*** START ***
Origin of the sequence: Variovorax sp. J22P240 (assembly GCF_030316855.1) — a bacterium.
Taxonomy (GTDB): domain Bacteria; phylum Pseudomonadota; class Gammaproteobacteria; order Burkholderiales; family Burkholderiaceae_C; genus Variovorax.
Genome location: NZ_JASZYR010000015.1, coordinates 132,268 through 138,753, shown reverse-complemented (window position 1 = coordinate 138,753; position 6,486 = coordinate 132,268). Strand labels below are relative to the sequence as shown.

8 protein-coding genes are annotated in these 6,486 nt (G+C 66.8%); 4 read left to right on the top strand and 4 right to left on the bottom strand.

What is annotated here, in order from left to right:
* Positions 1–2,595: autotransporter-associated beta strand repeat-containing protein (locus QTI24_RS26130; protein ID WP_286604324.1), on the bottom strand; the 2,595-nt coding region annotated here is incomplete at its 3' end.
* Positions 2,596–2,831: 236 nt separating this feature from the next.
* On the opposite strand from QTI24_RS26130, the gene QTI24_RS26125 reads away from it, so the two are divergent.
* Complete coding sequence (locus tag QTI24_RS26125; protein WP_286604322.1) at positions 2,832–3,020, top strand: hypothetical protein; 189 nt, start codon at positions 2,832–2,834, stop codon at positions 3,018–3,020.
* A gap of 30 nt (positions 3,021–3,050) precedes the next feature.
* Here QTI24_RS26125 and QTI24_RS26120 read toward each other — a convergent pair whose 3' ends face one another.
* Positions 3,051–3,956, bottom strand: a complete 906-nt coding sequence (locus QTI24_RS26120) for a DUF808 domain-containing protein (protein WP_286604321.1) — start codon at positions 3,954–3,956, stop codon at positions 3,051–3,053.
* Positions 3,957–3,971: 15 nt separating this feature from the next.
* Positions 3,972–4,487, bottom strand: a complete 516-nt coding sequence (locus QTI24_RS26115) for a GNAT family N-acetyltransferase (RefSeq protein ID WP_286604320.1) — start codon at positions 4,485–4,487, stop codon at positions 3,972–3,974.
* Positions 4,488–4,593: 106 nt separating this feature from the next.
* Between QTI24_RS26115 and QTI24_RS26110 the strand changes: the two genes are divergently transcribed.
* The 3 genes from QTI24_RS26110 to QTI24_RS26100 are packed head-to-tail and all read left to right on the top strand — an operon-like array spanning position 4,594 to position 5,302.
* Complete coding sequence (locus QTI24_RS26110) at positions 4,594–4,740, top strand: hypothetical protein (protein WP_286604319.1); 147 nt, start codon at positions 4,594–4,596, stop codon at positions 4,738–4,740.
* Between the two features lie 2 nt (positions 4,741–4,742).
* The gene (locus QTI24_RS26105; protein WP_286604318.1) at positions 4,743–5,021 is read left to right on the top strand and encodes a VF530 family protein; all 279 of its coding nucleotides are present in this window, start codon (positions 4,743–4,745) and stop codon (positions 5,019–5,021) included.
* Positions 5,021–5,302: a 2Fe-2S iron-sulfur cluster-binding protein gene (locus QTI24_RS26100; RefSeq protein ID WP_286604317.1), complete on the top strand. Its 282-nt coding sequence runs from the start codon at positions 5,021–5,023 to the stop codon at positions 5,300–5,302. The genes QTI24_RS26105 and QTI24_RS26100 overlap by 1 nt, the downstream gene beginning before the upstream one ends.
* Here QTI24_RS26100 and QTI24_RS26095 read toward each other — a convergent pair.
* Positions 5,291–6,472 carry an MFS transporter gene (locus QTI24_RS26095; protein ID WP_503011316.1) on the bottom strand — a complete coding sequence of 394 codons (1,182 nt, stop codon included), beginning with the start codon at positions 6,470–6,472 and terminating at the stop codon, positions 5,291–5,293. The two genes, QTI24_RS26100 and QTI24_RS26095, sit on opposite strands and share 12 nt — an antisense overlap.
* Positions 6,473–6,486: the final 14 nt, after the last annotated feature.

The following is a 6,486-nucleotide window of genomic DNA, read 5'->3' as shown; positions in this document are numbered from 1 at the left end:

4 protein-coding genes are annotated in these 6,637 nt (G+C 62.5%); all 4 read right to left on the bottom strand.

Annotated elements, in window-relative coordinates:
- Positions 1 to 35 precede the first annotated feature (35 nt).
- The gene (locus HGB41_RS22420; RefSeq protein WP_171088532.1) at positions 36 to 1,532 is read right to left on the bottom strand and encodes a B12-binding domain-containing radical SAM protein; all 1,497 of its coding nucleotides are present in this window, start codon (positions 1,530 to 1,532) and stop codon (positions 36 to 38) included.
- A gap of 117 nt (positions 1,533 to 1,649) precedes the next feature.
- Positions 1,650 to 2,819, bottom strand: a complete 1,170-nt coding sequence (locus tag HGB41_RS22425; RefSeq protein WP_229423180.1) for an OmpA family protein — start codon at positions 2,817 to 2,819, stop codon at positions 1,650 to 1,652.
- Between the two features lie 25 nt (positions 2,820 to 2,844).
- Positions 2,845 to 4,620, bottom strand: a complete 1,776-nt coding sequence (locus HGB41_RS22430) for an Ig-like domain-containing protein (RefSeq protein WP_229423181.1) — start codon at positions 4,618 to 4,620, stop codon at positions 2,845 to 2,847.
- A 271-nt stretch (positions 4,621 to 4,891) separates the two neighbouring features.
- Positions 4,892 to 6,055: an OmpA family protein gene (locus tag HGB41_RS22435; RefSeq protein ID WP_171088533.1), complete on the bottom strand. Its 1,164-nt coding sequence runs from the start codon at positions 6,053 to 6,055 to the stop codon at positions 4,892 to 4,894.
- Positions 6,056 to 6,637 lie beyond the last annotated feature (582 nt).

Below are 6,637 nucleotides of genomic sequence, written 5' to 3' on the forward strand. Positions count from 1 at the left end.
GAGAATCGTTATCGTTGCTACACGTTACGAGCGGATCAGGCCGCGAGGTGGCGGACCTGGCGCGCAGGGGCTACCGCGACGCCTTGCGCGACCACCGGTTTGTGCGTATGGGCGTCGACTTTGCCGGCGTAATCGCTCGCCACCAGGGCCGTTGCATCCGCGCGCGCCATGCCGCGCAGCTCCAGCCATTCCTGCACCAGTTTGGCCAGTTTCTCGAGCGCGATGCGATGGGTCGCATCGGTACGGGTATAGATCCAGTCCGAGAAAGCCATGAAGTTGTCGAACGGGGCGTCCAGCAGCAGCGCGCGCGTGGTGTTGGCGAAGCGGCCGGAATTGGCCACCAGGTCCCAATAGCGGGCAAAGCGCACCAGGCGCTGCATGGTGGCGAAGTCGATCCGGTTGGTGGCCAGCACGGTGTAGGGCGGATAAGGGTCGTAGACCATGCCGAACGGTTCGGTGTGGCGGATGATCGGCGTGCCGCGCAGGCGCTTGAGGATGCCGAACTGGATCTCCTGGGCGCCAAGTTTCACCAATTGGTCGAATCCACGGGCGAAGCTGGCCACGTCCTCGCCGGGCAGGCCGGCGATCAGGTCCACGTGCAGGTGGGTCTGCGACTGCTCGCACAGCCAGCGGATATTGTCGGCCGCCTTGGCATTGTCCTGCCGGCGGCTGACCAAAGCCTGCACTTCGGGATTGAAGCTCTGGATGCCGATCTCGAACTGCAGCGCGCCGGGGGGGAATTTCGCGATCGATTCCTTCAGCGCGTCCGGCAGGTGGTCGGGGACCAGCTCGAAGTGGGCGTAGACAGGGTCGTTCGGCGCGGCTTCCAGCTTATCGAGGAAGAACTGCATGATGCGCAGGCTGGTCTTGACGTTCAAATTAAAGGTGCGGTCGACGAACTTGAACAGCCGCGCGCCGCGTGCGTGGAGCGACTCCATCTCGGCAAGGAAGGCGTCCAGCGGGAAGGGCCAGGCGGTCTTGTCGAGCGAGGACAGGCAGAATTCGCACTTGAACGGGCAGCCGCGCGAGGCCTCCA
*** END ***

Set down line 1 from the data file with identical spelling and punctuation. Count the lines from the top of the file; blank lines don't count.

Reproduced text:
Origin of the sequence: Variovorax sp. J22P240 (assembly GCF_030316855.1) — a bacterium.